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J Surg Educ. 2015 Jul-Aug;72(4):749-53. doi: 10.1016/j.jsurg.2015.02.003.

Under the knife: medical student perceptions of intimidation and mistreatment.

Author information

1
Division of Plastic Surgery, Department of Surgery, University of Calgary, Calgary, Canada. Electronic address: Claire.Temple-Oberle@albertahealthservices.ca.
2
Cumming School of Medicine, University of Calgary, Calgary, Canada.
3
Cumming School of Medicine, University of Calgary, Calgary, Canada; Section of Pediatric Surgery, Division of Plastic Surgery, Department of Surgery, University of Calgary, Calgary, Canada.
4
Division of Plastic Surgery, Department of Surgery, University of Calgary, Calgary, Canada; Division of Surgical Oncology, Department of Surgery, University of Calgary, Calgary, Canada.

Abstract

BACKGROUND:

The progression from classroom to clinical setting can be a difficult transition for medical students. Experience in the operating room is anticipated as one of the most challenging environments for a novel medical learner. We sought to identify common concerns before exposure in this learning environment and examine the experience of final-year medical students on their surgical clerkship rotation in an effort to identify areas where improvements can be made.

METHODS:

A 20-question survey was developed after a focus group met to identify potential issues that medical students encounter during their surgical clerkship. Personal and anecdotal experiences guided the development of the survey. It was distributed to final-year medical students and recent graduates (350 individuals) using SurveyMonkey. A quality improvement ethics application was completed before the commencement of the survey, as were participant consent forms. Responses were grouped and common themes were identified in the experiences reported by 2 investigators.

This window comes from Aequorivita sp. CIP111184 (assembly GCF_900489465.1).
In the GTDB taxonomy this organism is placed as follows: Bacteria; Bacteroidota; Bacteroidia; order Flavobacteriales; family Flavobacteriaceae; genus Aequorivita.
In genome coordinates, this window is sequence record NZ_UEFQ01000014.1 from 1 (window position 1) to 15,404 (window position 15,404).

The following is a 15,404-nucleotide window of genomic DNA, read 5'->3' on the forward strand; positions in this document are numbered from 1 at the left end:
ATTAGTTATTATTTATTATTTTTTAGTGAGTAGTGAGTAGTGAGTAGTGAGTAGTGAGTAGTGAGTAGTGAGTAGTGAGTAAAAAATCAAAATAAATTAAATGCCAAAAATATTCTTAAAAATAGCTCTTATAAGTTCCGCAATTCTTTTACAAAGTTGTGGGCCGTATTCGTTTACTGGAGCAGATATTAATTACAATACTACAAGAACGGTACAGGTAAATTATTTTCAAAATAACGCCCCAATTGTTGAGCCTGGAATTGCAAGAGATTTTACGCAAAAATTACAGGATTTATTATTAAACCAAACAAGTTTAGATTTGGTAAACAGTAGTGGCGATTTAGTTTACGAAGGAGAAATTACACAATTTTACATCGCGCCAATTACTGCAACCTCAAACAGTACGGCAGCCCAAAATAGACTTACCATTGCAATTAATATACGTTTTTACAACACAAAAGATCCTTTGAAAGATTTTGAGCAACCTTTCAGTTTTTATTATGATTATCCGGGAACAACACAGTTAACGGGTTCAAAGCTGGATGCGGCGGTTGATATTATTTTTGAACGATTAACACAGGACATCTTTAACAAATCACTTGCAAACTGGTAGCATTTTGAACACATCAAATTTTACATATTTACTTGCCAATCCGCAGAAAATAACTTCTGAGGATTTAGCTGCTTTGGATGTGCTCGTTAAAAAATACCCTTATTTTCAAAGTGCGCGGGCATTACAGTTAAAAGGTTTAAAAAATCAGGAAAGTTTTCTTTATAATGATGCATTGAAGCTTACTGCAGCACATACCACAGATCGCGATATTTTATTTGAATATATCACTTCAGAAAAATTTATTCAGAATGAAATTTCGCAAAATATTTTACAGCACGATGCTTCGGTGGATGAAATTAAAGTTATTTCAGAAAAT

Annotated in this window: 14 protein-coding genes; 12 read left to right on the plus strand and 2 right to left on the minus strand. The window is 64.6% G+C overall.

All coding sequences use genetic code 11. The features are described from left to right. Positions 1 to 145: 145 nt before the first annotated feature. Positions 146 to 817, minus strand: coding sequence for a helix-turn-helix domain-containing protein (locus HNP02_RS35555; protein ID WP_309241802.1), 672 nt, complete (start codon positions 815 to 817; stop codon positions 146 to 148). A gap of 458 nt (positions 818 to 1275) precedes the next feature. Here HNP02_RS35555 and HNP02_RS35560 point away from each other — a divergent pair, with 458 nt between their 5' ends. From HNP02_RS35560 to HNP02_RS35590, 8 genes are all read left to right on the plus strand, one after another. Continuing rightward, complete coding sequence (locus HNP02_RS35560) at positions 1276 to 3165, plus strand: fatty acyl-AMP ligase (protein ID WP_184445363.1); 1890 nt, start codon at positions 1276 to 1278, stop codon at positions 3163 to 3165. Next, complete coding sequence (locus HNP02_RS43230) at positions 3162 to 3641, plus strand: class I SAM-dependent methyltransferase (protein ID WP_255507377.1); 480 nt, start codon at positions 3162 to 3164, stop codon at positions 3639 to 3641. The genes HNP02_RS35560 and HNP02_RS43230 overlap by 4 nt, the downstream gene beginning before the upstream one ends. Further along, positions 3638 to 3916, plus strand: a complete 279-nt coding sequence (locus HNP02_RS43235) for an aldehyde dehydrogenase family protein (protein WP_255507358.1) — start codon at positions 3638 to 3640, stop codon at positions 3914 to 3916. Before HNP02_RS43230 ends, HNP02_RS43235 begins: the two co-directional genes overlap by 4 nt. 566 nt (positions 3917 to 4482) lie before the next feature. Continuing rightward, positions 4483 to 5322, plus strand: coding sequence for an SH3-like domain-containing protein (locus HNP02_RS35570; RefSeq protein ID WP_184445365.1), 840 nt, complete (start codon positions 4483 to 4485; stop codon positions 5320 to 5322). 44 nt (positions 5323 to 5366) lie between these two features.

RESULTS:

A total of 72 individuals responded to the survey, providing a 21% response rate. Subjects were asked how confident they were in their understanding of what was expected during a surgical rotation. Of them, 52 (72%) responded that they were "unsure" or "very unsure," whereas only 12 and 3 felt "somewhat confident" and "very confident," respectively. Most of the learners felt nervous (96%) and feared appearing incompetent (89%). Common concerns included insufficient knowledge and technical skill, anticipated negative experiences, and feelings of uncertainty regarding medical student expectations.

CONCLUSION:

We present common themes stemming from medical student experiences during their surgical clerkship. We comment on perception of intimidation and abuse, the rationalization behind such behavior, and perceived lack of guidance. The intention of this analysis was to identify weaknesses in our surgical training so that a quality improvement plan can be implemented.

KEYWORDS:

Interpersonal and Communication Skills; Medical Knowledge; Practice-Based Learning and Improvement; Professionalism; clerkship; intimidation; medical education; surgical education; teaching

PMID:
26073477
DOI:
10.1016/j.jsurg.2015.02.003
[Indexed for MEDLINE]

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